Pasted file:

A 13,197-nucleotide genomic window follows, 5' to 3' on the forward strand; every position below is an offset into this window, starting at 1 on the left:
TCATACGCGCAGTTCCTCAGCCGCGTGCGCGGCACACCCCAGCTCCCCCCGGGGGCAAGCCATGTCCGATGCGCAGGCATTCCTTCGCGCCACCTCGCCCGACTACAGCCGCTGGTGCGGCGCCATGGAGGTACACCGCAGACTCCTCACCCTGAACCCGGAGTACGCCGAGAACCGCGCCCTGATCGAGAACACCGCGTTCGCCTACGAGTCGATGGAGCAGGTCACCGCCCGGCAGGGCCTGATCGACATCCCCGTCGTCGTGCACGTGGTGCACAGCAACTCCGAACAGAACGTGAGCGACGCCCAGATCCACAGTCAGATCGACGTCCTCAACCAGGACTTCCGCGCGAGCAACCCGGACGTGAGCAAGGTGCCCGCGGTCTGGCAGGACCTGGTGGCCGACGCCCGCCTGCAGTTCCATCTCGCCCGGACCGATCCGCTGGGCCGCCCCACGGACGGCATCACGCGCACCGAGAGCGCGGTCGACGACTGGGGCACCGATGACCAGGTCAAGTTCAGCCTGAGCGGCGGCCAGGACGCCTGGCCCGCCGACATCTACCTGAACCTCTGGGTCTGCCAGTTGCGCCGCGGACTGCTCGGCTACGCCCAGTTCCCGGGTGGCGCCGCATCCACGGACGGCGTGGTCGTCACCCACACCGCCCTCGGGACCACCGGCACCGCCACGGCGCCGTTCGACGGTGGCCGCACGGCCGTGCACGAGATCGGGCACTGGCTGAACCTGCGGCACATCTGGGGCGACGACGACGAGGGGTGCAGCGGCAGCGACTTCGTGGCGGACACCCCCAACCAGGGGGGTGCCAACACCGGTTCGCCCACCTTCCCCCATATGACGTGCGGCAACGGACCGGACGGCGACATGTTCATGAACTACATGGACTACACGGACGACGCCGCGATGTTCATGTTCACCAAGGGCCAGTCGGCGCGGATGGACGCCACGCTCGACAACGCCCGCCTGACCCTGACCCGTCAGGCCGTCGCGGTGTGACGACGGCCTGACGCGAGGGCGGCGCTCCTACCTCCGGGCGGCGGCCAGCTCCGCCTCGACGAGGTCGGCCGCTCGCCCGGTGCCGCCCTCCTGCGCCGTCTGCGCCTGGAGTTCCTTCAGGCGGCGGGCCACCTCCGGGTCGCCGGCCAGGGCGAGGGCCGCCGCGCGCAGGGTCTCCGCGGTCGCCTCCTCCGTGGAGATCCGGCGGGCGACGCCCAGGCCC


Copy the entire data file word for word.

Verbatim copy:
A 13,197-nucleotide genomic window follows, 5' to 3' on the forward strand; every position below is an offset into this window, starting at 1 on the left:
TCATACGCGCAGTTCCTCAGCCGCGTGCGCGGCACACCCCAGCTCCCCCCGGGGGCAAGCCATGTCCGATGCGCAGGCATTCCTTCGCGCCACCTCGCCCGACTACAGCCGCTGGTGCGGCGCCATGGAGGTACACCGCAGACTCCTCACCCTGAACCCGGAGTACGCCGAGAACCGCGCCCTGATCGAGAACACCGCGTTCGCCTACGAGTCGATGGAGCAGGTCACCGCCCGGCAGGGCCTGATCGACATCCCCGTCGTCGTGCACGTGGTGCACAGCAACTCCGAACAGAACGTGAGCGACGCCCAGATCCACAGTCAGATCGACGTCCTCAACCAGGACTTCCGCGCGAGCAACCCGGACGTGAGCAAGGTGCCCGCGGTCTGGCAGGACCTGGTGGCCGACGCCCGCCTGCAGTTCCATCTCGCCCGGACCGATCCGCTGGGCCGCCCCACGGACGGCATCACGCGCACCGAGAGCGCGGTCGACGACTGGGGCACCGATGACCAGGTCAAGTTCAGCCTGAGCGGCGGCCAGGACGCCTGGCCCGCCGACATCTACCTGAACCTCTGGGTCTGCCAGTTGCGCCGCGGACTGCTCGGCTACGCCCAGTTCCCGGGTGGCGCCGCATCCACGGACGGCGTGGTCGTCACCCACACCGCCCTCGGGACCACCGGCACCGCCACGGCGCCGTTCGACGGTGGCCGCACGGCCGTGCACGAGATCGGGCACTGGCTGAACCTGCGGCACATCTGGGGCGACGACGACGAGGGGTGCAGCGGCAGCGACTTCGTGGCGGACACCCCCAACCAGGGGGGTGCCAACACCGGTTCGCCCACCTTCCCCCATATGACGTGCGGCAACGGACCGGACGGCGACATGTTCATGAACTACATGGACTACACGGACGACGCCGCGATGTTCATGTTCACCAAGGGCCAGTCGGCGCGGATGGACGCCACGCTCGACAACGCCCGCCTGACCCTGACCCGTCAGGCCGTCGCGGTGTGACGACGGCCTGACGCGAGGGCGGCGCTCCTACCTCCGGGCGGCGGCCAGCTCCGCCTCGACGAGGTCGGCCGCTCGCCCGGTGCCGCCCTCCTGCGCCGTCTGCGCCTGGAGTTCCTTCAGGCGGCGGGCCACCTCCGGGTCGCCGGCCAGGGCGAGGGCCGCCGCGCGCAGGGTCTCCGCGGTCGCCTCCTCCGTGGAGATCCGGCGGGCGACGCCCAGGCCC